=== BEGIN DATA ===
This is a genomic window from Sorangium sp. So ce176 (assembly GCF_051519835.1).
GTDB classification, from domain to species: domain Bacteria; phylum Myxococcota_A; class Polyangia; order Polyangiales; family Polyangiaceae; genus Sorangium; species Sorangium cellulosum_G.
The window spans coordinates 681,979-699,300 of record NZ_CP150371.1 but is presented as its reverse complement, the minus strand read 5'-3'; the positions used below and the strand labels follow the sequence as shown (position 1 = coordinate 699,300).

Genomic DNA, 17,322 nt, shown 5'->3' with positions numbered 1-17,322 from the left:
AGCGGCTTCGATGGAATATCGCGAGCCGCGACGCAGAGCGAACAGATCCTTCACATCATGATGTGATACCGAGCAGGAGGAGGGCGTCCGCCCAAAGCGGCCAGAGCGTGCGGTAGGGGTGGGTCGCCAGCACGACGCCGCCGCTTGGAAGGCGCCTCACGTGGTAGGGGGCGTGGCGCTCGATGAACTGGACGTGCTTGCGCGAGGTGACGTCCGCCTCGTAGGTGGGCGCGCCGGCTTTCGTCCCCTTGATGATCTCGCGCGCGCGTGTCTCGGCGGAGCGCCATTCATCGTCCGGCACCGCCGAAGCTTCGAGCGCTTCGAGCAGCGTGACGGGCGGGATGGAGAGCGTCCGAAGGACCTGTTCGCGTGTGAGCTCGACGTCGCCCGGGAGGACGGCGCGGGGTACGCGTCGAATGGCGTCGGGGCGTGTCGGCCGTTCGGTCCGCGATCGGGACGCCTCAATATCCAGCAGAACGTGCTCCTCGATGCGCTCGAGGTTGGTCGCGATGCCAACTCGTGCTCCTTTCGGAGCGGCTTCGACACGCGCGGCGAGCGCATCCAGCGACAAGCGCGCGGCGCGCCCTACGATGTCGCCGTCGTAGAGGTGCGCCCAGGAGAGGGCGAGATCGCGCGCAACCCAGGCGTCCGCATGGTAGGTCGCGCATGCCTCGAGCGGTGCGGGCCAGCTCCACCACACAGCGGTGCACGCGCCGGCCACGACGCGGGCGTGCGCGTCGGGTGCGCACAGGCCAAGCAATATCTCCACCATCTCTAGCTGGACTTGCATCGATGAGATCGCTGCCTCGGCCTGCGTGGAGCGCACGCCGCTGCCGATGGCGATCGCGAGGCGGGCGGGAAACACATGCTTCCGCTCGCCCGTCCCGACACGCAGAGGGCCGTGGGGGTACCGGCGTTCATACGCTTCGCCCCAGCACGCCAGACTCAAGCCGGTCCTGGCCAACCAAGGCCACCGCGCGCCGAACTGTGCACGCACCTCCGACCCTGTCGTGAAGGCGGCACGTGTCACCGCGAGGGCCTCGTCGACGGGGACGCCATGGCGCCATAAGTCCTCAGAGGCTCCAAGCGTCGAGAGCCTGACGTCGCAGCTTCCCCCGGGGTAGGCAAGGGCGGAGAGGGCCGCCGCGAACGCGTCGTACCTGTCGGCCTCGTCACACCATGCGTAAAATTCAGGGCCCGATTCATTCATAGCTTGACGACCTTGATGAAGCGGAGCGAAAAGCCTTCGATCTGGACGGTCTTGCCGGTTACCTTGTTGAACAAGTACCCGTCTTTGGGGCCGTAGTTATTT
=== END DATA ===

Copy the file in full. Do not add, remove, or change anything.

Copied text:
This is a genomic window from Sorangium sp. So ce176 (assembly GCF_051519835.1).
GTDB classification, from domain to species: domain Bacteria; phylum Myxococcota_A; class Polyangia; order Polyangiales; family Polyangiaceae; genus Sorangium; species Sorangium cellulosum_G.
The window spans coordinates 681,979-699,300 of record NZ_CP150371.1 but is presented as its reverse complement, the minus strand read 5'-3'; the positions used below and the strand labels follow the sequence as shown (position 1 = coordinate 699,300).

Genomic DNA, 17,322 nt, shown 5'->3' with positions numbered 1-17,322 from the left:
AGCGGCTTCGATGGAATATCGCGAGCCGCGACGCAGAGCGAACAGATCCTTCACATCATGATGTGATACCGAGCAGGAGGAGGGCGTCCGCCCAAAGCGGCCAGAGCGTGCGGTAGGGGTGGGTCGCCAGCACGACGCCGCCGCTTGGAAGGCGCCTCACGTGGTAGGGGGCGTGGCGCTCGATGAACTGGACGTGCTTGCGCGAGGTGACGTCCGCCTCGTAGGTGGGCGCGCCGGCTTTCGTCCCCTTGATGATCTCGCGCGCGCGTGTCTCGGCGGAGCGCCATTCATCGTCCGGCACCGCCGAAGCTTCGAGCGCTTCGAGCAGCGTGACGGGCGGGATGGAGAGCGTCCGAAGGACCTGTTCGCGTGTGAGCTCGACGTCGCCCGGGAGGACGGCGCGGGGTACGCGTCGAATGGCGTCGGGGCGTGTCGGCCGTTCGGTCCGCGATCGGGACGCCTCAATATCCAGCAGAACGTGCTCCTCGATGCGCTCGAGGTTGGTCGCGATGCCAACTCGTGCTCCTTTCGGAGCGGCTTCGACACGCGCGGCGAGCGCATCCAGCGACAAGCGCGCGGCGCGCCCTACGATGTCGCCGTCGTAGAGGTGCGCCCAGGAGAGGGCGAGATCGCGCGCAACCCAGGCGTCCGCATGGTAGGTCGCGCATGCCTCGAGCGGTGCGGGCCAGCTCCACCACACAGCGGTGCACGCGCCGGCCACGACGCGGGCGTGCGCGTCGGGTGCGCACAGGCCAAGCAATATCTCCACCATCTCTAGCTGGACTTGCATCGATGAGATCGCTGCCTCGGCCTGCGTGGAGCGCACGCCGCTGCCGATGGCGATCGCGAGGCGGGCGGGAAACACATGCTTCCGCTCGCCCGTCCCGACACGCAGAGGGCCGTGGGGGTACCGGCGTTCATACGCTTCGCCCCAGCACGCCAGACTCAAGCCGGTCCTGGCCAACCAAGGCCACCGCGCGCCGAACTGTGCACGCACCTCCGACCCTGTCGTGAAGGCGGCACGTGTCACCGCGAGGGCCTCGTCGACGGGGACGCCATGGCGCCATAAGTCCTCAGAGGCTCCAAGCGTCGAGAGCCTGACGTCGCAGCTTCCCCCGGGGTAGGCAAGGGCGGAGAGGGCCGCCGCGAACGCGTCGTACCTGTCGGCCTCGTCACACCATGCGTAAAATTCAGGGCCCGATTCATTCATAGCTTGACGACCTTGATGAAGCGGAGCGAAAAGCCTTCGATCTGGACGGTCTTGCCGGTTACCTTGTTGAACAAGTACCCGTCTTTGGGGCCGTAGTTATTT